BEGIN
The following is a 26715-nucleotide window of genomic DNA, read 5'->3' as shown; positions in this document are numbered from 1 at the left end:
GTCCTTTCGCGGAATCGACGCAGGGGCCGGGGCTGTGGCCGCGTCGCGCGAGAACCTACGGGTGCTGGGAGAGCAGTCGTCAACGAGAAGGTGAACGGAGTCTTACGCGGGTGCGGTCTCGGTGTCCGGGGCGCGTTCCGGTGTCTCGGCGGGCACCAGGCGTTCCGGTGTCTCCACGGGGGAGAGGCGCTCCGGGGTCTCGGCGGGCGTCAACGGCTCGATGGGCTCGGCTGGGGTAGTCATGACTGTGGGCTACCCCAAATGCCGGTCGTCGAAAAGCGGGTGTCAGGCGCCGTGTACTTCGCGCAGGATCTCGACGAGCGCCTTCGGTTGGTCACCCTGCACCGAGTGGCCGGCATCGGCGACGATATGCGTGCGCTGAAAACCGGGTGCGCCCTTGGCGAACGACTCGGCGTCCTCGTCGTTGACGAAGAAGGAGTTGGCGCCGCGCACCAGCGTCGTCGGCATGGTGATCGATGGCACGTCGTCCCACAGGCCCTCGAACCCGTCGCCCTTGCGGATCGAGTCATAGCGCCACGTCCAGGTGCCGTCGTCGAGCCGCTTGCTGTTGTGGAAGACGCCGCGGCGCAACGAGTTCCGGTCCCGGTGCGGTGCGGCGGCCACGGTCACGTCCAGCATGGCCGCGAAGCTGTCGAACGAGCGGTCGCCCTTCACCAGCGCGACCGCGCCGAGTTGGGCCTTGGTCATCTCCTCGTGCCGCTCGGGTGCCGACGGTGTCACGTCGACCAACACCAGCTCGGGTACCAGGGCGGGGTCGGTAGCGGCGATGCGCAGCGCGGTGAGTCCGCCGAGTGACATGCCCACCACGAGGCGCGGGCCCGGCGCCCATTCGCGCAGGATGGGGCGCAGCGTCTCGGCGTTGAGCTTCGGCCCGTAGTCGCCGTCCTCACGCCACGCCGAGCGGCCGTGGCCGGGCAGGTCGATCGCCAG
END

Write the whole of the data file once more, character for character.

The following is a 26715-nucleotide window of genomic DNA, read 5'->3' as shown; positions in this document are numbered from 1 at the left end:
GTCCTTTCGCGGAATCGACGCAGGGGCCGGGGCTGTGGCCGCGTCGCGCGAGAACCTACGGGTGCTGGGAGAGCAGTCGTCAACGAGAAGGTGAACGGAGTCTTACGCGGGTGCGGTCTCGGTGTCCGGGGCGCGTTCCGGTGTCTCGGCGGGCACCAGGCGTTCCGGTGTCTCCACGGGGGAGAGGCGCTCCGGGGTCTCGGCGGGCGTCAACGGCTCGATGGGCTCGGCTGGGGTAGTCATGACTGTGGGCTACCCCAAATGCCGGTCGTCGAAAAGCGGGTGTCAGGCGCCGTGTACTTCGCGCAGGATCTCGACGAGCGCCTTCGGTTGGTCACCCTGCACCGAGTGGCCGGCATCGGCGACGATATGCGTGCGCTGAAAACCGGGTGCGCCCTTGGCGAACGACTCGGCGTCCTCGTCGTTGACGAAGAAGGAGTTGGCGCCGCGCACCAGCGTCGTCGGCATGGTGATCGATGGCACGTCGTCCCACAGGCCCTCGAACCCGTCGCCCTTGCGGATCGAGTCATAGCGCCACGTCCAGGTGCCGTCGTCGAGCCGCTTGCTGTTGTGGAAGACGCCGCGGCGCAACGAGTTCCGGTCCCGGTGCGGTGCGGCGGCCACGGTCACGTCCAGCATGGCCGCGAAGCTGTCGAACGAGCGGTCGCCCTTCACCAGCGCGACCGCGCCGAGTTGGGCCTTGGTCATCTCCTCGTGCCGCTCGGGTGCCGACGGTGTCACGTCGACCAACACCAGCTCGGGTACCAGGGCGGGGTCGGTAGCGGCGATGCGCAGCGCGGTGAGTCCGCCGAGTGACATGCCCACCACGAGGCGCGGGCCCGGCGCCCATTCGCGCAGGATGGGGCGCAGCGTCTCGGCGTTGAGCTTCGGCCCGTAGTCGCCGTCCTCACGCCACGCCGAGCGGCCGTGGCCGGGCAGGTCGATCGCCAG